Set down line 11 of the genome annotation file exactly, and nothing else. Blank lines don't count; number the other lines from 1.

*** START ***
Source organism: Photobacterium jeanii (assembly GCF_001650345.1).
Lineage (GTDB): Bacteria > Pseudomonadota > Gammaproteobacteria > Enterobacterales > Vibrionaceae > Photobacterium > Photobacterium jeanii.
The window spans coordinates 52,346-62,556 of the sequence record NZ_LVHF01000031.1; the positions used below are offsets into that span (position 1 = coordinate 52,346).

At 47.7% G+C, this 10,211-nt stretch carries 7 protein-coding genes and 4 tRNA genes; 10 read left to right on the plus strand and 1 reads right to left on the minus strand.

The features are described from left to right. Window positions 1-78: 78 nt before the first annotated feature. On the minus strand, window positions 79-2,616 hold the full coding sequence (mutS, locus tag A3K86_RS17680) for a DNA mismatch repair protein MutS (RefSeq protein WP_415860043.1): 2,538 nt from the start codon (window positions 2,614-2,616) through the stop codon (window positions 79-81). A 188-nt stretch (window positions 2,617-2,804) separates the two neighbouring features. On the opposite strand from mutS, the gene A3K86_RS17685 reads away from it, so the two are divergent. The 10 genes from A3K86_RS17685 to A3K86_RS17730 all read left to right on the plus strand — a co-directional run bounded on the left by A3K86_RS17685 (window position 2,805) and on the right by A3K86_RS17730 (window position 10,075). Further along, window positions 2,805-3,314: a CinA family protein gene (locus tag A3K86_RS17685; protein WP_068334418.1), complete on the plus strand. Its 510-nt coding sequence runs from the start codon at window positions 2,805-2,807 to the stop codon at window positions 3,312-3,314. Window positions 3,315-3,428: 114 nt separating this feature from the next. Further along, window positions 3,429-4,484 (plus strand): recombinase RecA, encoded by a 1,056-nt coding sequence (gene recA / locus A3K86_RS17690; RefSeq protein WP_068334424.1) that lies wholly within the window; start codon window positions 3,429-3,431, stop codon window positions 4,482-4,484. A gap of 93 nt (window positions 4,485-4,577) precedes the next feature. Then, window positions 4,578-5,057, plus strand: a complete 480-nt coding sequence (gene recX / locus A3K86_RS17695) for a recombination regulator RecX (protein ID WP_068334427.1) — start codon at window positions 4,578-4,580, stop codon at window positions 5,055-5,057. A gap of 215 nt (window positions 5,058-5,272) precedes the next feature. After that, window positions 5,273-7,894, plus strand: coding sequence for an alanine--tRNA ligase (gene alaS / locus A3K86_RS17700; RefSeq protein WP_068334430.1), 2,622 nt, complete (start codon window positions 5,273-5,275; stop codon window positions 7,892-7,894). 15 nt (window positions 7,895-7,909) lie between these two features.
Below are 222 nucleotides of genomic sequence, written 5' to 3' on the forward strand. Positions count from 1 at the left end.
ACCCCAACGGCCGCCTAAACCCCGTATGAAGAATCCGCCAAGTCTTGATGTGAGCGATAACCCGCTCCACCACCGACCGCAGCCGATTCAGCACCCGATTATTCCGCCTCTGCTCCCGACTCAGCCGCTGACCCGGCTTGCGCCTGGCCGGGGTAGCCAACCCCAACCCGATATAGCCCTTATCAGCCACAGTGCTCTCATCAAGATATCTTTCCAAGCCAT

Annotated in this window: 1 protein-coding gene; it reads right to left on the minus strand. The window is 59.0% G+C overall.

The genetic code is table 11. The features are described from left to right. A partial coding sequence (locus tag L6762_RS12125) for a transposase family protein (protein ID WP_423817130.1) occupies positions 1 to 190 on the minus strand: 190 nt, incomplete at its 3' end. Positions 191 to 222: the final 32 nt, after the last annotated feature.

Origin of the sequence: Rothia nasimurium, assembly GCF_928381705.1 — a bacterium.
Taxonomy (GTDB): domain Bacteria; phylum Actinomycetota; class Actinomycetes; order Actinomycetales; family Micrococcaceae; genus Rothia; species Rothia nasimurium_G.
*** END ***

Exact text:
Taxonomy (GTDB): domain Bacteria; phylum Actinomycetota; class Actinomycetes; order Actinomycetales; family Micrococcaceae; genus Rothia; species Rothia nasimurium_G.